Glenn Beck on Sunday urged America’s clergy to speak out politically from the pulpit even if it means breaking the law and losing their jobs.
“Preachers, stand up! … The church is the key to keeping this ship … going the right way, using the stars and the heavens to navigate by,” Beck said at the second of two appearances at Skyline Church that was webcast via its website. “If you don’t stand up, we lose.”
Morever, he said: "We won’t have a nation if the pulpit doesn’t start preaching the truth.”
For his part, Beck said he lives with 13 to 15 “operative death threats” but would not be silenced.
“There’s a lot of things I fear,” he told a 4 p.m. audience of about 1,000 in Rancho San Diego, including state Sen. Joel Anderson. “My greatest fear is I eternally dishonor myself” by not speaking freely.
Displaying the same fervor and humor he once did on Fox News, the conservative commentator warned: “There’s fire coming to the streets” from liberal opponents.
So he called for a “fire in the pulpits,” backing an effort by Skyline senior pastor Jim Garlow to challenge prohibitions on political speech.
Garlow is promoting Pulpit Freedom Sunday on Oct. 7, 2012, when clergy nationwide are encouraged to thumb their nose at IRS law and advise congregations on how to vote in the November elections.
As tax-exempt nonprofits, churches can’t endorse or oppose candidates or electoral issues.
Garlow said America has 350,000 churches and indicated that Oct. 7 rebellions also would bolster court challenges to the so-called Johnson Amendment, a 1954 addition to the tax code that bars political activity by 501(c)(3) nonprofits like churches.
Congressional efforts to remove the amendment also are under way.
Afterward, Garlow told Patch that he took part in a similar event last October, but that presidential politics isn’t the only issue pastors might tackle. It can be local elections as well, he said.
Garlow in January endorsed Newt Gingrich for president in a two-minute YouTube video but hasn’t spoken from the pulpit on how his congregation should vote.
Mindful of Beck’s history, Garlow began each session by warning the “fraction of 1 percent” who might be tempted to disrupt the first guest in Skyline’s new speaker series. He reminded listeners they were on private property—and in a church.
“And just in case I’m not making myself clear, there are some off-duty officers right here,” Garlow said with a smile. “And they are called our Friendship Committee. So if someone acts up on your row, just stand up, step back and let the gentlemen extend what we call here the left foot of fellowship.”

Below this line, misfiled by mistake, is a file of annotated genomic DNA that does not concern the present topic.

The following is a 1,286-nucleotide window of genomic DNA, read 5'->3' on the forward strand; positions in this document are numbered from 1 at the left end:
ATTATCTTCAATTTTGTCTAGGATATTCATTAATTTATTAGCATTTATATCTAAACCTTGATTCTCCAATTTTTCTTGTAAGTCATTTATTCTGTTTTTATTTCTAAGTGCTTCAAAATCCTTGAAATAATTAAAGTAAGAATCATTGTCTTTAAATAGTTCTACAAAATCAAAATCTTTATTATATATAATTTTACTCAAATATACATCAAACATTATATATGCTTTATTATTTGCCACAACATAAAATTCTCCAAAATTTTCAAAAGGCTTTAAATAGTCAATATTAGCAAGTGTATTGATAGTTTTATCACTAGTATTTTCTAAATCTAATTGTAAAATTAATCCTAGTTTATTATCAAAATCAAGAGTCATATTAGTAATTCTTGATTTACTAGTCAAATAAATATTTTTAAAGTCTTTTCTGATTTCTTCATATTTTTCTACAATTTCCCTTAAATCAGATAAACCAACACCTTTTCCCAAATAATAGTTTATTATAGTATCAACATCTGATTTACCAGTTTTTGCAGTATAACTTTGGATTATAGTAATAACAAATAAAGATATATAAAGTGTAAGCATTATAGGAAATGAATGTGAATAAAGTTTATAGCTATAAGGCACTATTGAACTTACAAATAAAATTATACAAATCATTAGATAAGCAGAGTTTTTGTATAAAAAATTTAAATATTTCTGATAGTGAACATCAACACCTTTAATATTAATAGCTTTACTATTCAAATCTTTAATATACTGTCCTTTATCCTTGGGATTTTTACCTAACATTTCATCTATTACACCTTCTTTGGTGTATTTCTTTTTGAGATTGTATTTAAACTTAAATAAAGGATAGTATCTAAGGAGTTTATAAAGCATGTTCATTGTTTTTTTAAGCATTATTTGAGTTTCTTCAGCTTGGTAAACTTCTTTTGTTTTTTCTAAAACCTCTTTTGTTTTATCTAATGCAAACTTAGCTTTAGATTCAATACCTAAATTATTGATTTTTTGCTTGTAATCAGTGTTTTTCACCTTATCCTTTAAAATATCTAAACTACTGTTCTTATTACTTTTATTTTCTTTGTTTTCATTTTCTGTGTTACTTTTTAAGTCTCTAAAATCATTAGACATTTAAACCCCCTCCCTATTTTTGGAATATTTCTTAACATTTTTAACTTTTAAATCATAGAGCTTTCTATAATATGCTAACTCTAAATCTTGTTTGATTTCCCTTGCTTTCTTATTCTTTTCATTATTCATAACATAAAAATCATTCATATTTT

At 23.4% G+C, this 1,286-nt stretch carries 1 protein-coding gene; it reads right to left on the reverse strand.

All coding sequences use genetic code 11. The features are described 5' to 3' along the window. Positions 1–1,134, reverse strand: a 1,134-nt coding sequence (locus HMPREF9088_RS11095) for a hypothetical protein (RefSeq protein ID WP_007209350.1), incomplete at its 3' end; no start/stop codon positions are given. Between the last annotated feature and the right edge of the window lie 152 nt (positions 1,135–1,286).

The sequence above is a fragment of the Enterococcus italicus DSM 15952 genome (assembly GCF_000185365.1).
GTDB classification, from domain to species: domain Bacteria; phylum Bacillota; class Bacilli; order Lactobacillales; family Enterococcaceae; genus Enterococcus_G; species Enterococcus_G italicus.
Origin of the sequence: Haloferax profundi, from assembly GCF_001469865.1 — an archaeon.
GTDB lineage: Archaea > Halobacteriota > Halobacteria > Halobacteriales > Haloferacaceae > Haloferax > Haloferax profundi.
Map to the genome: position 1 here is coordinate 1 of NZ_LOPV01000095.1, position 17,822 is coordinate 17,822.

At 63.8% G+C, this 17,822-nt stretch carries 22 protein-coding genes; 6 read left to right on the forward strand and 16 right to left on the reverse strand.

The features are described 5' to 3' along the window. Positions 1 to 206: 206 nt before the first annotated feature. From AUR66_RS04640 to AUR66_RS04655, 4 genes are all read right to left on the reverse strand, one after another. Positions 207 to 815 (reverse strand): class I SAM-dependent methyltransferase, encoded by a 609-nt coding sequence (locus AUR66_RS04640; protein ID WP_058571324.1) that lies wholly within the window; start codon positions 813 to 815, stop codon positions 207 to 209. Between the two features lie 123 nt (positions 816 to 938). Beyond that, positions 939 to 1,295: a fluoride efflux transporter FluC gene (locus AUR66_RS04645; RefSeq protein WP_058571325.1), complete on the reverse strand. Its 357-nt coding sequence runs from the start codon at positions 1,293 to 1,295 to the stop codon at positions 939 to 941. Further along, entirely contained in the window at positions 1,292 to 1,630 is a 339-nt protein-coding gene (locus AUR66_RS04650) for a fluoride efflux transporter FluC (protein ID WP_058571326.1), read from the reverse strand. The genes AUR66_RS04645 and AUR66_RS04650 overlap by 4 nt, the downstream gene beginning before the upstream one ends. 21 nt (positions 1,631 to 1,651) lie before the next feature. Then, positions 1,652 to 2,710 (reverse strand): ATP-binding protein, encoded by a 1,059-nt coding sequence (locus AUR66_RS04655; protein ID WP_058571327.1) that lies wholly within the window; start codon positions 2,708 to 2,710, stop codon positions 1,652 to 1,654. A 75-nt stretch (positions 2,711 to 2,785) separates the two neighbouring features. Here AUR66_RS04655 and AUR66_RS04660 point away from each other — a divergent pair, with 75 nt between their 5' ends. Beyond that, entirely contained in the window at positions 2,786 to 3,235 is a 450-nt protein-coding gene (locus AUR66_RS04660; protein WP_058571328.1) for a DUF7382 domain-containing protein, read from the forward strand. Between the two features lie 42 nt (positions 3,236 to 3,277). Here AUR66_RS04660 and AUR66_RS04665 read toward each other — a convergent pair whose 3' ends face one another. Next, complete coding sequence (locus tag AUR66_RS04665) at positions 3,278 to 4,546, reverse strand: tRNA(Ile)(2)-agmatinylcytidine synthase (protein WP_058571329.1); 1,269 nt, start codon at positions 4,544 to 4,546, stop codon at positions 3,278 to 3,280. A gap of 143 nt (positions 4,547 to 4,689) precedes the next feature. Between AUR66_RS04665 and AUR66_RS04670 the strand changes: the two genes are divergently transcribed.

Nobody disrupted either session, attended by a total of 3,000.
Beck spoke without notes for about 20 minutes at each appearance and then joined a panel discussion with televangelist James Robison and creationism scholar Jay Richards, who co-wrote the book Indivisible: Restoring Faith, Family, And Freedom Before It’s Too Late.
Outside the 2-month-old sanctuary on a hill overlooking Campo Road, the $21.99 book was going for $16. One booth worker said about 1,000 copies had been sold on site by 6:30 p.m.
Beck didn’t bring his trademark chalkboard. But his use of props—a Bible and two obscure books—was familiar to his fans, and he wore his usual Converse tennis shoes—trying at one point to yank a dangling piece from the sole.
“You are at the tip of the spear and doing remarkable things here,” he told the 4 p.m. audience. “Don’t be discouraged. … Thank you for having the courage of your convictions,” noting the church’s support of Proposition 8 against same-sex marriage, “and doing it without hate.”
He added: “The left wants us, needs us, to hate. They’re trying to divide us in any way possible …. This ridiculous war on women? Don’t they know people have moms?”
He held up what he called “one of the most evil books I’ve ever read”—called The Coming Insurrection, by an “invisible committee” of a dozen European college professors that called for anarchy and family destruction. He waved another book, whose long title begins The Inefficacy of Preaching and dating to 1771, that also called for revolution.
Both books, he suggested, were prized by the extreme left.
(The video stream of his second talk is archived here. )
He explained how he got hammered by the left once by saying: “Hey, you know what sounds bad to me? Social justice.”
The reaction was lightning swift, he said.
“It was probably the hardest I was hit until I was called a Jew-loving anti-Semite,” he said, pausing for laughter to die. “You have to be a professor at Harvard to figure that one out.”